Colour Symbols and Motifs in Yağcıbedir Rugs and their Meaning
The Yağcıbedir rugs are named after a Yörük (Turkoman) tribe settled in Anatolia some 3000 years ago.
Yağcıbedir rugs are made in the villages of Eşmedere, Çakıllı, Karakaya, Eğridere, Alakır and Kayalıdere around the town of Sındırgı near Balikersir , not far from the Turkish Aegean coast.
There are four principal colours in most Yağcıbedir rugs,
and dyes are exclusively organic: dark blue, which forms the ground colour of most
Yağcıbedir rugs, red, dark red and white.
The rich deep dark blue which symbolizes the sky is obtained
from the root of the labada plant (sorel family).
Red, the colour of henna represents the expectation of fertility. It is
obtained from the local Sarikiz plant and the madder root.
White means the joy and the longing to be a bride; it is mainly used by young
Rugs with white background colour are mainly produced in Eğridere and Alakır villages.
The rare brown which is obtained from the pomegranate or by adding
bush cones to the second water of red represents the cyclical aspect of life; all
living things come from the soil and return to the soil
Black appears in the Yağcıbedir rugs sporadically. Black is
sadness. It is used by older women.
It is obtained by boiling soft black rocks with herbs.
Black cannot be found in rugs from the villages of Eğridere and Alakır.
All (or most) Yağcıbedir rugs feature seven borders
surrounding the central composition which reflects the idea that the sky having
‘In religious or
mythological cosmology, the seven heavens refer to seven levels or divisions of
the Heavens (Heaven). The concept, also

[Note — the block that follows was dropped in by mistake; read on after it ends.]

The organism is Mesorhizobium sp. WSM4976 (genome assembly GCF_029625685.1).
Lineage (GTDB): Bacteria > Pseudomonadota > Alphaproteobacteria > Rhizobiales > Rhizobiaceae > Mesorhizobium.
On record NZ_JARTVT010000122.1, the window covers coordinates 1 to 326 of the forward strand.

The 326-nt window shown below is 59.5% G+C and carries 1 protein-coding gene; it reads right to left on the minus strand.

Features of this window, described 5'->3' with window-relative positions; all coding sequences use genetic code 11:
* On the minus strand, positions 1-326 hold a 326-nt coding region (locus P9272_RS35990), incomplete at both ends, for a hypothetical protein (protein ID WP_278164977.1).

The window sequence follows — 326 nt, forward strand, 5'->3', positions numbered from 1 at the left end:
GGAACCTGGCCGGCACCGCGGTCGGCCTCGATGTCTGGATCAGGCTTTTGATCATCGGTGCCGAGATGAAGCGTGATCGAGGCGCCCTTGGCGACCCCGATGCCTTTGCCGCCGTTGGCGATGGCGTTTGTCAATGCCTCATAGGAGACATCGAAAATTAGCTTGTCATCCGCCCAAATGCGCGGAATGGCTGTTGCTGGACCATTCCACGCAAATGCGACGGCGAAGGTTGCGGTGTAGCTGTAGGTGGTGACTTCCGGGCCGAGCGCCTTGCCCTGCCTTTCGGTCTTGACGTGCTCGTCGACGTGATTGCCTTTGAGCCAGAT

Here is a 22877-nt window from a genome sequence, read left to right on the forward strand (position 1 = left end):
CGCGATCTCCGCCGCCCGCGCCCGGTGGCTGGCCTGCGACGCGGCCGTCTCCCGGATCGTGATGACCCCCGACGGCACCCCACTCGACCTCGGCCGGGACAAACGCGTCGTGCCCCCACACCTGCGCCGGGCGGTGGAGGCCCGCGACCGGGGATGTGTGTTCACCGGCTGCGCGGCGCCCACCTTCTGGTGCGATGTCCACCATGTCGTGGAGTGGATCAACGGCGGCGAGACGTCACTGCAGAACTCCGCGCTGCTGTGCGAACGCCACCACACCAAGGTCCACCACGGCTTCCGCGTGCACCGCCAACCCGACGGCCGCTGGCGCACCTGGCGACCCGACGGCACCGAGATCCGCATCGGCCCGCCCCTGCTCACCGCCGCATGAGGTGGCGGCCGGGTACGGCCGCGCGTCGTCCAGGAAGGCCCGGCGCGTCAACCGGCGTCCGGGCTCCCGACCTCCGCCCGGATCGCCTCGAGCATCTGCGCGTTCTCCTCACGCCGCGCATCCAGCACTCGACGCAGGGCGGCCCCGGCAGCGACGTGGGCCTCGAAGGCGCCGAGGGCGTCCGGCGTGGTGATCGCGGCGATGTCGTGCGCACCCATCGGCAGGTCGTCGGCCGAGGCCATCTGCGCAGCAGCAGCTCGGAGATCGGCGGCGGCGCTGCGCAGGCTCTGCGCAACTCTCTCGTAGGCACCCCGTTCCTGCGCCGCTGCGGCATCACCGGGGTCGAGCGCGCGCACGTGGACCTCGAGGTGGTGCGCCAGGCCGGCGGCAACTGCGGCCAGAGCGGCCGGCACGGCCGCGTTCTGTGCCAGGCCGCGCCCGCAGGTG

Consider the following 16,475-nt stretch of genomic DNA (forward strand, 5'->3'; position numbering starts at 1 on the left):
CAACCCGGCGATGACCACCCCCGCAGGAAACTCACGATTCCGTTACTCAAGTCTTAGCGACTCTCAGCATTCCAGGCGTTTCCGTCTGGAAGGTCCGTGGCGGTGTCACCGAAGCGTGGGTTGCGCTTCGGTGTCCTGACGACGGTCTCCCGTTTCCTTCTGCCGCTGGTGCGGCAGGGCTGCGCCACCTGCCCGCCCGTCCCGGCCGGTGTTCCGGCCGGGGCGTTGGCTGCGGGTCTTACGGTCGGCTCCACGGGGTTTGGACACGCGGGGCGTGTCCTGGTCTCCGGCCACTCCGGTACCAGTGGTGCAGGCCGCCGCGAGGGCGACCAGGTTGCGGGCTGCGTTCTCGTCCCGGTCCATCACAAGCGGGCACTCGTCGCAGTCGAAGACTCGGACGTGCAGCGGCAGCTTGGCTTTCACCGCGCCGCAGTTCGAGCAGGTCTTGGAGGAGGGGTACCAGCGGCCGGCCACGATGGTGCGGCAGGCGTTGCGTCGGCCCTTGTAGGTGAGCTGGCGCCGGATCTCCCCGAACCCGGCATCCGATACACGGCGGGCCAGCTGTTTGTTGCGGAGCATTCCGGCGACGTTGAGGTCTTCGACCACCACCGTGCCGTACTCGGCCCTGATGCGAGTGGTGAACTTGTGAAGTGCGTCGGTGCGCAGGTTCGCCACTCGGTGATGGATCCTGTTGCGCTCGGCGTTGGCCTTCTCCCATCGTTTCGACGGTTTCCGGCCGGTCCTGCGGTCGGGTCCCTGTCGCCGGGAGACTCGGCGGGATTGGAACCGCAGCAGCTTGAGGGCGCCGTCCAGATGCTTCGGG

found in the ancient Mesopotamian religions, can be found in Judaism,
Christianity, and Islam …’ (Wikipedia)
The niche or the stepped mihrab typically crowned with ram’s
horns (masculinity symbol) is an indispensable motif in all Yağcıbedir rugs. It
represents the ascent to Heaven.
The motifs of the niche, which is frequent in Islamic art,
it is often argued, evolved out of more ancient and universal motif of the Tree
The Tree of Life frequently found in Yağcıbedir rugs reflects
the hopes and expectation of a better future.
There are three stars which often surround the niche. The star in the middle (within the niche) represents the sun and the other two stars represent the moon. The sun is the star that gives life to the world. The moon is the illuminator of the night.
Mühr-ü Süleyman (Solomon’s seal): it is often locally called “Haci Huseyin Elmasi or Hadji Husein Apple” . It is made for good luck.
Frequency of that motif on the rug indicates that the weaver felt sadness or someone from her family was ill.
The Sycamore Leaf is usually found on the edges of the star in the middle; it is the longest-lived tree in region. It is used as a motif mainly in the carpets from Eşmedere and Çakilli villages.
Meanings of many subtle motifs found in the Yağcıbedir rugs are
lost, and it is hoped that more studies within and without the region will reveal
The Yağcıbedir rugs are all fine quality rugs with 30-35
loops per 1 sq. cm. The knot is Turkish (Görde knot) and the pile is cropped short
perhaps as legacy to their ancestral roots, the Turkoman carpets.
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